A report from the UTS Business School found that for some people with disability, self-employment and entrepreneurship isn’t an option, it’s a necessity.

While there’s been little research on self-employment and entrepreneurship done in Australia, there is a rising awareness that people with disability’s aspirations and needs simply aren’t being met, particularly in terms of traditional employment models, report co-author, and Professor of Management at UTS Business School, Simon Darcy, pictured, said.

“A lot of people feel disgruntled because they face blocks to getting a job they want, progressing their career, and, given the discriminatory stereotypes and attitudes toward disability out there, often getting a job in the first place.” He said people were passionate about their business ideas and were attracted by the opportunity to play out their vision, be their own boss and do work that was flexible to their needs.

However, raising awareness within government that entrepreneurship is a viable option is also a big driver and was starting to pay dividends. As a result of advocacy from industry partners arising from the study, the National Disability Insurance Agency (NDIA) has recognised self-employment as a valued new area of engagement within the NDIS.

In June last year at the National Disability Services employment summit Darcy questioned the NDIA about self-employment, micro-enterprise and entrepreneurship as part of plan supports. “I was told unequivocally participants can and should have education and employment goals built into their plans. I responded that this needs to get out to the planners because people are regularly being refused the inclusion of supports for these reasons,” he told F2L.

In January the NDIA published the participant employment strategy that did two things:

Recognised self-employment, micro-finance and entrepreneurship within the document; and put a metric on improving the employment rates of participants from a current 25 per cent to 33 per cent by 2023 – https://www.ndis.gov.au/about-us/strategies/participant-employment-strategy.

In the last round of the ILC capacity building grants some six micro-enterprise, self-employment or entrepreneurial programs were funded.

Asked about the impact of coronavirus Darcy told F2L… “Anecdotally people with disability have been winners and losers in the self-employment stakes, depending on what their businesses do, but at this point I cannot qualify that as I don’t think anyone can.”

The study, the first of its kind in Australia, is aimed at tackling these issues head-on, NDS head of employment, Kerrie Langford said: “The spectrum of employment supports for people with disability needs to expand to enable the entrepreneurial spirit and innovation this ground-breaking research revealed.

“If we are to shift consistently poor employment outcomes for people with disability in Australia, then options such as inclusive start up support, business incubators tailored to the specific needs of people with disability, and evidenced based programs for school leavers should all be priorities for investment,” she said.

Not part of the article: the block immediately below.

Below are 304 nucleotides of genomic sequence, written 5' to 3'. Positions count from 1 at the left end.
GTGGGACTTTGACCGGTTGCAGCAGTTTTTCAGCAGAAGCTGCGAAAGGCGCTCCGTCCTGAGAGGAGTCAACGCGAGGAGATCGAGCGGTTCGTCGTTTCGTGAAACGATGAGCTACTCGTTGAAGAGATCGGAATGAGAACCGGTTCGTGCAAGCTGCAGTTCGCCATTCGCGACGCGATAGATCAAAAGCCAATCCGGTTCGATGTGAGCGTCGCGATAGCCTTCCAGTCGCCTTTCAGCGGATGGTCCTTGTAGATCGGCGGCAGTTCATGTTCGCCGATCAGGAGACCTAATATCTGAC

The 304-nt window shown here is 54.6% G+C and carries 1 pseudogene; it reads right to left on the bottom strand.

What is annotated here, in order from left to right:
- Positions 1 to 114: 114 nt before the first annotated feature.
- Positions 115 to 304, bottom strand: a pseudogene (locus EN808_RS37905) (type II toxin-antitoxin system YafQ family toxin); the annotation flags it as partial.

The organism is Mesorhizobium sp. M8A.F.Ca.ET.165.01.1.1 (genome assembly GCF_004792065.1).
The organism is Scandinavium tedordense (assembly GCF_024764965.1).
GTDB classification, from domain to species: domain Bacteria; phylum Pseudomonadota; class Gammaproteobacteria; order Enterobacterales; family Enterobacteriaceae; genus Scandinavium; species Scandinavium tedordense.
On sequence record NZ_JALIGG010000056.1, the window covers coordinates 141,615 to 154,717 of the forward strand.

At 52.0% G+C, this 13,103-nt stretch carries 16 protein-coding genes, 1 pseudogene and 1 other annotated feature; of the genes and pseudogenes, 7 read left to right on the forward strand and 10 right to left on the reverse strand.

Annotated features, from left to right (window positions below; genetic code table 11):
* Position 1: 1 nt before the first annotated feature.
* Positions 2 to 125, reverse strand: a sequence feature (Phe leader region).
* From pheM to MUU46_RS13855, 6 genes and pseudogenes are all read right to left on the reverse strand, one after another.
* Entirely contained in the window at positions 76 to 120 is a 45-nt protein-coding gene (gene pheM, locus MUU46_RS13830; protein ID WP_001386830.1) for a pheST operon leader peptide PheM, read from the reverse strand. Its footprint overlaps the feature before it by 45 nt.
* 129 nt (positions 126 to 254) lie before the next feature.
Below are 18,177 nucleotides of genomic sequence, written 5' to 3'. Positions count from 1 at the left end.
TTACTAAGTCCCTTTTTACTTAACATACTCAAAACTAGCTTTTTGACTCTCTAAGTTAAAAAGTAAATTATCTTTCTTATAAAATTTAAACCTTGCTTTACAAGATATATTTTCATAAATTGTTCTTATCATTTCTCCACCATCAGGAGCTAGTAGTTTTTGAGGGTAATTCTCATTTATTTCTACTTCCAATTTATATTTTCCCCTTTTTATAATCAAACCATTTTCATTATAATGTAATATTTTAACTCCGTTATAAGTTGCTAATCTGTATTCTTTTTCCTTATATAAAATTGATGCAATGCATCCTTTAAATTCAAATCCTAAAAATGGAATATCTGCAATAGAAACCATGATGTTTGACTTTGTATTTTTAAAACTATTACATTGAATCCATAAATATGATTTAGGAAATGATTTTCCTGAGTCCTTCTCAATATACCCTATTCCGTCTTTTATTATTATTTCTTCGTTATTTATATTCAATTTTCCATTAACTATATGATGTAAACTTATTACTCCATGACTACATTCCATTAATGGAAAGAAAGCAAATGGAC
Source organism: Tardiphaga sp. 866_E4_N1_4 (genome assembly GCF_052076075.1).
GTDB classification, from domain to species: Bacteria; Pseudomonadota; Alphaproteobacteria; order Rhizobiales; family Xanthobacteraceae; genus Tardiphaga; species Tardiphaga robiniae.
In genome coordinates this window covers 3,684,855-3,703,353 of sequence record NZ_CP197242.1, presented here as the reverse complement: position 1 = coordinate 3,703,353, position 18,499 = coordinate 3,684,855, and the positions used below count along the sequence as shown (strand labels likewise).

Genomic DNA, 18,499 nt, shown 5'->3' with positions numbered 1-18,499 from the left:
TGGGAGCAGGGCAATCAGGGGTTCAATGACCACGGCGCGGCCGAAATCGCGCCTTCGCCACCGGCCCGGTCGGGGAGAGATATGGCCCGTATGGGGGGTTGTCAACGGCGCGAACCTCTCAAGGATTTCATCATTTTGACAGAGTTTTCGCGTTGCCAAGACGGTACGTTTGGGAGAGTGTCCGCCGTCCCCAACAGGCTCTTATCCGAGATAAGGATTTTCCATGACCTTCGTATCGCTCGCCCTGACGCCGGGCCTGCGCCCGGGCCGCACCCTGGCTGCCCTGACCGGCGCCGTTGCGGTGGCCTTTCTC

Many people with disability interviewed for the report found it made sense to work for themselves rather than hit their heads against a ‘brick wall’ of negative misconceptions. They also set up their own business because disability can make it impractical to work standard hours in a standard office setup as transport and commuting are significant structural and economic barriers, particularly where reliance on taxi or wheelchair accessible taxis are needed.

Whatever the motivation, self-employment or entrepreneurship was a popular work choice. ABS data showed people with disability are, on average, more than 40 per cent more likely to be self-employed than their non-disability counterparts.

This has serious implications for how employment services are provided to this group by the private sector, not-for-profit and government agencies. In particular, the study found there were complications in incorporating educational opportunities for self-employment or supports required under the NDIS.

It also has repercussions for how Australia’s system of new business accelerators and incubators deliver their services in a way that is inclusive to the group, whether that be providing education, funding, mentorship or networking opportunities. Without a big rethink on how these services can be more inclusive, many could miss out.

“We’re working hard to plug people in, to get our findings out there in front of decision-makers and to make sure government, employers, Chambers of Commerce and the mainstream Australian start-up community understand people with disability need support from their programs,” Darcy said. “You need to make them inclusive.”

Most businesses don’t cater for employees with disability, and self-employment could offer an alternative, but the current system is short on inclusive programs, mentors, tailored networks and educational opportunities. Government agencies and current models of disability employment services are also less likely to consider self-employment a viable option for clients with disability.

Programs designed to facilitate business creation, such as SSI’s Ignite and IgniteAbility Small Business Start-ups, can help achieve independence and a sense of inclusion.

The project was assisted by National Disability Services, BreakThru People Solutions and Settlement Services International.

For more details go to: Entrepreneurs with Disability report

Find out more about the research project.